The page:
27. Pingback: Sean of the South: All Dogs Go To Heaven | The Trussville Tribune

  28. Stacey Patton - February 10, 2022 4:00 pm

    Thanks, Sean. You are such a sweetie.

    Reply
  29. Sy ONeill - February 10, 2022 4:20 pm

    I had to say goodbye to my 15 1/2-year-old black lab, and it was so hard. I had a vet from Laps of Love come to the house, and I was able to lie beside my sweet girl until she passed.
    After she was gone, I saw her everywhere from the corner or my eye. Her presence was so strong.
    A few weeks later I adopted another rescue, a 4-year-old hound mix. She helped heal my heart.

    Beautiful column that had me in tears while I laughed.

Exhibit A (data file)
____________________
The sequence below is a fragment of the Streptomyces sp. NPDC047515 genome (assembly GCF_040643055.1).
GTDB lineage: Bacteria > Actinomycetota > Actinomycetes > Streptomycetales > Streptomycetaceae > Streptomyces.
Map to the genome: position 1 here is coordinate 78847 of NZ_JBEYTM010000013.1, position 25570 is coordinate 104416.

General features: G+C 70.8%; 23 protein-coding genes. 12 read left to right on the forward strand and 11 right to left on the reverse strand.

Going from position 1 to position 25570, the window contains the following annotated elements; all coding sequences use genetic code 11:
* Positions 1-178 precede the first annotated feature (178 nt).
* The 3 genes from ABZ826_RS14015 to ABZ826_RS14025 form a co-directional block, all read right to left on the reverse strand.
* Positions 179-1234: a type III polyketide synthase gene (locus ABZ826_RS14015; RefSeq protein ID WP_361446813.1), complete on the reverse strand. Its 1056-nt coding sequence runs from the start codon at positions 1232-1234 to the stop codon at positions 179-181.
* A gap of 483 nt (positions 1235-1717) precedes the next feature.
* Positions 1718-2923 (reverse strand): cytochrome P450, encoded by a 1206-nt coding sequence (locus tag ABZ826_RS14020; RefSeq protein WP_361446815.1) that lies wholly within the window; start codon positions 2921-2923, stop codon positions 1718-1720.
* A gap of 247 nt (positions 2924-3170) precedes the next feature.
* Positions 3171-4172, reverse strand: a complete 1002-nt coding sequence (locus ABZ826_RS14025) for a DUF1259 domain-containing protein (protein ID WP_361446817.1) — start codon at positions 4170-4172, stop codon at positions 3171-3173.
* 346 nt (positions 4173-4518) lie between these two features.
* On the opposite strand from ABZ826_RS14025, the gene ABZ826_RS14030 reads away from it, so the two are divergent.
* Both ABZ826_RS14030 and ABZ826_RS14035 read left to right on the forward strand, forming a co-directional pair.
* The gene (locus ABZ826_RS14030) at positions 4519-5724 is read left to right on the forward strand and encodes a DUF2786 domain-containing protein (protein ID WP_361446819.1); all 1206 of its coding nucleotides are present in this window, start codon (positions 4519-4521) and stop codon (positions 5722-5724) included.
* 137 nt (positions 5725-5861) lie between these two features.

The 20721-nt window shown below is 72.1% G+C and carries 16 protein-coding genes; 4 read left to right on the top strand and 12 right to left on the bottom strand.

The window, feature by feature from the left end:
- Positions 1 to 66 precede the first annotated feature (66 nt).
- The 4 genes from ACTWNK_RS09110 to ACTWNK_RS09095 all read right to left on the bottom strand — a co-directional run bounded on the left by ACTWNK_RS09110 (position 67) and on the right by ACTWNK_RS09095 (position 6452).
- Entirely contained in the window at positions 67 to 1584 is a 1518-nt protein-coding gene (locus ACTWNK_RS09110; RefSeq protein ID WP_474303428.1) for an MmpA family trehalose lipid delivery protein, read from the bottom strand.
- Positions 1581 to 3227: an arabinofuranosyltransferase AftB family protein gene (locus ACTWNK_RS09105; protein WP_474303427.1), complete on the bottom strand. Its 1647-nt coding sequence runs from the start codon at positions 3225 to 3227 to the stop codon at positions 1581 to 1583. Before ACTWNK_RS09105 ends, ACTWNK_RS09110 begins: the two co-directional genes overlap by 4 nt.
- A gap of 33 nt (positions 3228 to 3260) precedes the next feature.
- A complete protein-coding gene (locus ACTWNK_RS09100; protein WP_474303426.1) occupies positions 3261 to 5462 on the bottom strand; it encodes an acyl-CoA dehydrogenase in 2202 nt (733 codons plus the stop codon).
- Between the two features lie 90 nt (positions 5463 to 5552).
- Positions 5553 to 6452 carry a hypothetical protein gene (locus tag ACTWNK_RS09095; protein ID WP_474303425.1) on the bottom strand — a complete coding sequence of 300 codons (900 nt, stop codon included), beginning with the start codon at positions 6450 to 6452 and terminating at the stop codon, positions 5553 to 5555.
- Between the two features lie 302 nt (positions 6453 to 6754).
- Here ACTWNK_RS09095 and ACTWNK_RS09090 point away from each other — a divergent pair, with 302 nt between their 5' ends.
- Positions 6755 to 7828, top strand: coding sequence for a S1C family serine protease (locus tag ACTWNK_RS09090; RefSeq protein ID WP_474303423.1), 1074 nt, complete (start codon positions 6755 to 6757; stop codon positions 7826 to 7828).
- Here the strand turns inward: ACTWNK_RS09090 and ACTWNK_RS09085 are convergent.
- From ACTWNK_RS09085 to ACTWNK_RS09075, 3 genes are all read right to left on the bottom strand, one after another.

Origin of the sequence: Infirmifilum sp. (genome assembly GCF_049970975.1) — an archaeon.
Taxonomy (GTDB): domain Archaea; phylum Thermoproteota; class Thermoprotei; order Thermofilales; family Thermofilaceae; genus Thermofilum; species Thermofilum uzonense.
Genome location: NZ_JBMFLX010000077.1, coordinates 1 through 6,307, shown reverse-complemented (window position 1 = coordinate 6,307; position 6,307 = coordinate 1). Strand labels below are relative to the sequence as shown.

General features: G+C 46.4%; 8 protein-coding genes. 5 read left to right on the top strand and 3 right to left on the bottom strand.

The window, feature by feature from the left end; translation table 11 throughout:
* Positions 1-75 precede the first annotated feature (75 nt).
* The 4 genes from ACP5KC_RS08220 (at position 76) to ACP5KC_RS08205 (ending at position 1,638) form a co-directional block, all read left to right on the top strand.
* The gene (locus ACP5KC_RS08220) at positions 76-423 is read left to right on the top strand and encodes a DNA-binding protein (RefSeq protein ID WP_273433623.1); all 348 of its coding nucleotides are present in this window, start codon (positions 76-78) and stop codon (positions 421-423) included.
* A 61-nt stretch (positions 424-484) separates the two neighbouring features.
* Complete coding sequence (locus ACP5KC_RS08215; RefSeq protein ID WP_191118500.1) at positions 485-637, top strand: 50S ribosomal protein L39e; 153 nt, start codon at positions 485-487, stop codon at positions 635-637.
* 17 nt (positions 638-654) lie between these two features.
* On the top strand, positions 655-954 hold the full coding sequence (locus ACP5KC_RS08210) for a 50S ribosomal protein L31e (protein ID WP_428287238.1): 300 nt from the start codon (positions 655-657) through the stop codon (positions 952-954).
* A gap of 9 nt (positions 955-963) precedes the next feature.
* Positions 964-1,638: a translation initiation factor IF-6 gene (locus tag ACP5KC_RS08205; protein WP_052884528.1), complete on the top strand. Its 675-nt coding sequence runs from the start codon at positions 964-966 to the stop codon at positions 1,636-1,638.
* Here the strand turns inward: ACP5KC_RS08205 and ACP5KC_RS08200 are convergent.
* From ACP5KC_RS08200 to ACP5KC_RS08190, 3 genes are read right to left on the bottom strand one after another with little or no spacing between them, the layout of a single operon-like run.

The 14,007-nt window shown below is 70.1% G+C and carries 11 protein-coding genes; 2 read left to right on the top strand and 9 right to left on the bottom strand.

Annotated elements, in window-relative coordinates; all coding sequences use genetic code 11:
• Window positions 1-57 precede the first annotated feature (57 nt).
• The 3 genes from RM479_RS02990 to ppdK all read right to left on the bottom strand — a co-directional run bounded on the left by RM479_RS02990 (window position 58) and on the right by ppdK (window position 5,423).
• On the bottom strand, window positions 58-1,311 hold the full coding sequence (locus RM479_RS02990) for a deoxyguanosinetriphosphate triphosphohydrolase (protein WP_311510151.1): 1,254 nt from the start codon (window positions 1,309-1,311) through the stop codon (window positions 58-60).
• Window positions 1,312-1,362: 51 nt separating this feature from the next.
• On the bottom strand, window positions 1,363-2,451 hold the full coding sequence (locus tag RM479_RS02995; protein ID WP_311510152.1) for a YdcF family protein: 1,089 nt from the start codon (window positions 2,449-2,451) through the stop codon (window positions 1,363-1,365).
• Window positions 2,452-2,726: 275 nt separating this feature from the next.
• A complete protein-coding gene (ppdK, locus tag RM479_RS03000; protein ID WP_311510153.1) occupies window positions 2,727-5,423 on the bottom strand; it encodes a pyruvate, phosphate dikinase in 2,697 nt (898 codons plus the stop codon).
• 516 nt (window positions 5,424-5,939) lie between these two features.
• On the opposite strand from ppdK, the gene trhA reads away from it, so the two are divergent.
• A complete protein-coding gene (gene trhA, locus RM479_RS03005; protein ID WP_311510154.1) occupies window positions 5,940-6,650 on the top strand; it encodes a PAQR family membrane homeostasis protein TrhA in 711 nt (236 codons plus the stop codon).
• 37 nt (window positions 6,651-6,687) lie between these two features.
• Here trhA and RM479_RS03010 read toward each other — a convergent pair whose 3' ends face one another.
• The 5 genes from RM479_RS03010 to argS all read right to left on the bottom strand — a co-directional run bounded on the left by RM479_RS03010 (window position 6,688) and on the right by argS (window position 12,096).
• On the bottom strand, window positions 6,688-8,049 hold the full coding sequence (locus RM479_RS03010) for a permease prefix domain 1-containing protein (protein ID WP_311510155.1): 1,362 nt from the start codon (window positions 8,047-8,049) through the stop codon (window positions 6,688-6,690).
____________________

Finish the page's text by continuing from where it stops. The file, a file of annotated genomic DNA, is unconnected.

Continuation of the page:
Reply
  30. Margaret Jackson - February 10, 2022 5:02 pm

    I so associate with your dog story, except mine is cats!
    At our old house, we had a little cemetery down in the woods for our special kitties. I hated to leave it when we moved, but about a year ago, we had to start another here.

    My mother’s cat (I inherited her) had been with us since 2013. Last March, I found her passed away in the laundry room, right outside her box. I cried so, mostly because it was Mom’s last cat and I lost that connection.

    I know it will be difficult to leave your little dog cemetery when you and Jamie move, but maybe the people who buy your old home will look after it for you.

    Reply
  31. Helen De Prima - February 10, 2022 5:15 pm

    My husband, a vet, always cautioned clients against acquiring multiple pets the same age — in spite of knowing that, we adopted two strays about the same age and lost them both within a few months of each other.